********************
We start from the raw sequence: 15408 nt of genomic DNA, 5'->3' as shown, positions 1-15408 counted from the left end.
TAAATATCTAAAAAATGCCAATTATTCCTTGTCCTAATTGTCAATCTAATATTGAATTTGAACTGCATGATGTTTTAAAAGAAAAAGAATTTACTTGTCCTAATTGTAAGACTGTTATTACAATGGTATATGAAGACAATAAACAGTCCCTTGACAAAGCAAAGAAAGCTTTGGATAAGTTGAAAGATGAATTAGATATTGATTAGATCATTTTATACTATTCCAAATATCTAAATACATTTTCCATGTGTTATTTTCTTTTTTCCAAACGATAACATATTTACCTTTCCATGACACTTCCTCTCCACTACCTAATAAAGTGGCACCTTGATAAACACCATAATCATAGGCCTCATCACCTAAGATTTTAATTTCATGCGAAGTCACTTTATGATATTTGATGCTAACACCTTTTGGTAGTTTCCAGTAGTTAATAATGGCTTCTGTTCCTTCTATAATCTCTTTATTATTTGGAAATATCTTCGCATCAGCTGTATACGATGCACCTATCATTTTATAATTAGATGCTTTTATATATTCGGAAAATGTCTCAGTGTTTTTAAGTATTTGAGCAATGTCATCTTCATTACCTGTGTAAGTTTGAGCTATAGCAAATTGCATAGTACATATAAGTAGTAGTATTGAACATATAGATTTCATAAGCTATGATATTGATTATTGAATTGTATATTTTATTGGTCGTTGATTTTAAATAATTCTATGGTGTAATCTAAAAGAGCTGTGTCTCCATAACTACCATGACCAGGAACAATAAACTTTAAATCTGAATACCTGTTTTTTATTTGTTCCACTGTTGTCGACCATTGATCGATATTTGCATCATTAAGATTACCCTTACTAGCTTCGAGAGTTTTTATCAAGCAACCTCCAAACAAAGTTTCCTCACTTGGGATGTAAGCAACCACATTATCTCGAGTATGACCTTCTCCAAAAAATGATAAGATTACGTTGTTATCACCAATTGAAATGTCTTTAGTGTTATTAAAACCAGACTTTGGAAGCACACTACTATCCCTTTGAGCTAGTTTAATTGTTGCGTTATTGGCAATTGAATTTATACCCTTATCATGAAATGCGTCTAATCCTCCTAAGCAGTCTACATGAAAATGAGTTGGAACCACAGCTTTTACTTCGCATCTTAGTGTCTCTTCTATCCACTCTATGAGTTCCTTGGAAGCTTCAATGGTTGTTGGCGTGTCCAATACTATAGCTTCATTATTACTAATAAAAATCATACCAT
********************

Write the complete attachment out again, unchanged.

We start from the raw sequence: 15408 nt of genomic DNA, 5'->3' as shown, positions 1-15408 counted from the left end.
TAAATATCTAAAAAATGCCAATTATTCCTTGTCCTAATTGTCAATCTAATATTGAATTTGAACTGCATGATGTTTTAAAAGAAAAAGAATTTACTTGTCCTAATTGTAAGACTGTTATTACAATGGTATATGAAGACAATAAACAGTCCCTTGACAAAGCAAAGAAAGCTTTGGATAAGTTGAAAGATGAATTAGATATTGATTAGATCATTTTATACTATTCCAAATATCTAAATACATTTTCCATGTGTTATTTTCTTTTTTCCAAACGATAACATATTTACCTTTCCATGACACTTCCTCTCCACTACCTAATAAAGTGGCACCTTGATAAACACCATAATCATAGGCCTCATCACCTAAGATTTTAATTTCATGCGAAGTCACTTTATGATATTTGATGCTAACACCTTTTGGTAGTTTCCAGTAGTTAATAATGGCTTCTGTTCCTTCTATAATCTCTTTATTATTTGGAAATATCTTCGCATCAGCTGTATACGATGCACCTATCATTTTATAATTAGATGCTTTTATATATTCGGAAAATGTCTCAGTGTTTTTAAGTATTTGAGCAATGTCATCTTCATTACCTGTGTAAGTTTGAGCTATAGCAAATTGCATAGTACATATAAGTAGTAGTATTGAACATATAGATTTCATAAGCTATGATATTGATTATTGAATTGTATATTTTATTGGTCGTTGATTTTAAATAATTCTATGGTGTAATCTAAAAGAGCTGTGTCTCCATAACTACCATGACCAGGAACAATAAACTTTAAATCTGAATACCTGTTTTTTATTTGTTCCACTGTTGTCGACCATTGATCGATATTTGCATCATTAAGATTACCCTTACTAGCTTCGAGAGTTTTTATCAAGCAACCTCCAAACAAAGTTTCCTCACTTGGGATGTAAGCAACCACATTATCTCGAGTATGACCTTCTCCAAAAAATGATAAGATTACGTTGTTATCACCAATTGAAATGTCTTTAGTGTTATTAAAACCAGACTTTGGAAGCACACTACTATCCCTTTGAGCTAGTTTAATTGTTGCGTTATTGGCAATTGAATTTATACCCTTATCATGAAATGCGTCTAATCCTCCTAAGCAGTCTACATGAAAATGAGTTGGAACCACAGCTTTTACTTCGCATCTTAGTGTCTCTTCTATCCACTCTATGAGTTCCTTGGAAGCTTCAATGGTTGTTGGCGTGTCCAATACTATAGCTTCATTATTACTAATAAAAATCATACCAT